Britain has 92,000 drivers running the risk of losing their licence, having already clocked up between nine and 11 points, it has been revealed.
Any motorists who accrue more than 12 points on their licence at a given time face a ban – and anyone over nine points is one simple three point speeding offence away from this.
Within the 92,000, there are 4,000 drivers right on the edge of the threshold with 11 points at the moment.
Road safety group IAM RoadSmart said the figures, released to them by the DVLA, are ‘alarming’ and any error in judgement could land these motorists in hot water.
On the brink of a ban: Many motorists in the UK are one offence away from losing their licence for 6 months. Some 80,484 have 9 points on their licence, 7,804 have 10 points and another 4,313 with 11 points
Specifically, at present there are 80,484 motorists in the UK with nine points on their licence, 7,804 with 10 points and 4,313 with 11 points, official records provided to the motoring charity group confirmed.
But there are nearly 8,800 motorists still driving with 12 points or more on their licence, who have been given special dispensation to avoid a ban having used the ‘exceptional hardship’ loophole to dodge one – a loophole that has since been tightened by rule makers.
Motorists who are currently on the brink of tallying up 12 points won’t be able to exploit the claim they will suffer exceptional hardship, without providing sufficient evidence of this.
IAM RoadSmart says everyday bad driving habits, ignorance or judgement errors could result in a minimum six-month ban for those accruing more than 12 black marks on their licence.
DVLA released the 10 most common offences that result in points for licence holders, with speeding on public roads and motorways topping the list, followed by driving without insurance, using a phone at the wheel and running red lights.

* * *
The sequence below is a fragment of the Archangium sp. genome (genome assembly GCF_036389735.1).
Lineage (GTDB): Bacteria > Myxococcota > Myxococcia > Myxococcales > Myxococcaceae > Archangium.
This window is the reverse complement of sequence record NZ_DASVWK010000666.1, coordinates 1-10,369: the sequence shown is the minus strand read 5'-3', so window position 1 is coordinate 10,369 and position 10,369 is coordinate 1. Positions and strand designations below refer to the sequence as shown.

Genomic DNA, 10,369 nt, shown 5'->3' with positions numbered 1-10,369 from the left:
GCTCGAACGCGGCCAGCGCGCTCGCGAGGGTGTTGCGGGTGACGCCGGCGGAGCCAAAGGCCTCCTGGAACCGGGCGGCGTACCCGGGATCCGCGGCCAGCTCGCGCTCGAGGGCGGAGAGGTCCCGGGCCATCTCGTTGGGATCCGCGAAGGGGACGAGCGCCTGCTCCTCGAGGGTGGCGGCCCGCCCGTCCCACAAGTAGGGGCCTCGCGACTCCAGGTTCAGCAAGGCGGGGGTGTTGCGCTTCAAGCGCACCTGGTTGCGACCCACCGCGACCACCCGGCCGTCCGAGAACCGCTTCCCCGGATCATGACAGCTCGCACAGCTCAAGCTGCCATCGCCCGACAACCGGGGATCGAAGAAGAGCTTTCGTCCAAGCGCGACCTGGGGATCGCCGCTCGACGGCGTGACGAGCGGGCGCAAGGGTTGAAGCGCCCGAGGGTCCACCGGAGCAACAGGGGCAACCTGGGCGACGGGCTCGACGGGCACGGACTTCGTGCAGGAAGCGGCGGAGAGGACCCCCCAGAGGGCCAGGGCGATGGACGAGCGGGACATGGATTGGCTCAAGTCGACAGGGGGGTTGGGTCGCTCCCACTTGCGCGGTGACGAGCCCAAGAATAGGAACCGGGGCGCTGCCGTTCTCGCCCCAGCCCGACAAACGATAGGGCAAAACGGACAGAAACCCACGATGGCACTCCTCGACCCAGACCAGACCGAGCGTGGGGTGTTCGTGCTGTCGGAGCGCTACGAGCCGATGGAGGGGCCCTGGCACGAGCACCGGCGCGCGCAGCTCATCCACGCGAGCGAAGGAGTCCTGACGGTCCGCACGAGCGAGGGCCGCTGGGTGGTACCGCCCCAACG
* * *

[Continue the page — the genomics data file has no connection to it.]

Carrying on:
Many drivers may also be unaware that a lack of basic vehicle maintenance could also land you with points – such as defective tyres, blown headlight or brake light bulbs, cracked light covers, smeary windscreen wipers or worn suspension components.
A road safety charity said everyday bad driving habits, ignorance or judgement errors could result in a minimum six-month ban for those accruing more than 12 black marks on their record
Neil Greig, IAM RoadSmart Director of Policy & Research, said: ‘The number of motorists still driving on UK roads with more than 12 points, or just under the driving ban threshold, is alarming.
Top 10 most common driving offences which result in points
1. SP30 – Exceeding statutory speed limit on a public road – 3 to 6 points
2. SP50 – Exceeding speed limit on a motorway – 3 to 6 points
3. IN10 – Using a vehicle uninsured against third party risks – 6 to 8 points
4. CU80 – Breach of requirements as to control of the vehicle, such as using a mobile phone – 3 to 6 points
5. TS10 – Failing to comply with traffic light signals – 3 points
6. MS90 – Failure to give information as to identity of driver – 6 points
7. LC20 – Driving otherwise than in accordance with a licence – 3 to 6 points
8. CU30 – Using a vehicle with defective tyre(s) – 3 points
9. CD30 – Driving without due care and attention or without reasonable consideration for other road users – 3 to 9 points
10. CU50 Causing or likely to cause danger by reason of load or passengers – 3 points
Source: DVLA data provided to IAM RoadSmart December 2020
‘It is also an opportune occasion to educate motorists on some motoring laws that they might be unaware can result in licence points, so that motorists can change their driving habits and carry out regular basic checks of their vehicle to help make the roads safer for all users.’
The road safety charity also urged new drivers to take extra care as they can amass points very quickly in their first two years of driving – and have a ower threshold to be banned.
Anyone of any age passing their first driving test is ‘on probation’ for two years.
A total of six or more penalty points during that time will mean they have to go back to learner status, apply for a new provisional licence and take the test again, under rules implemented in June 1997.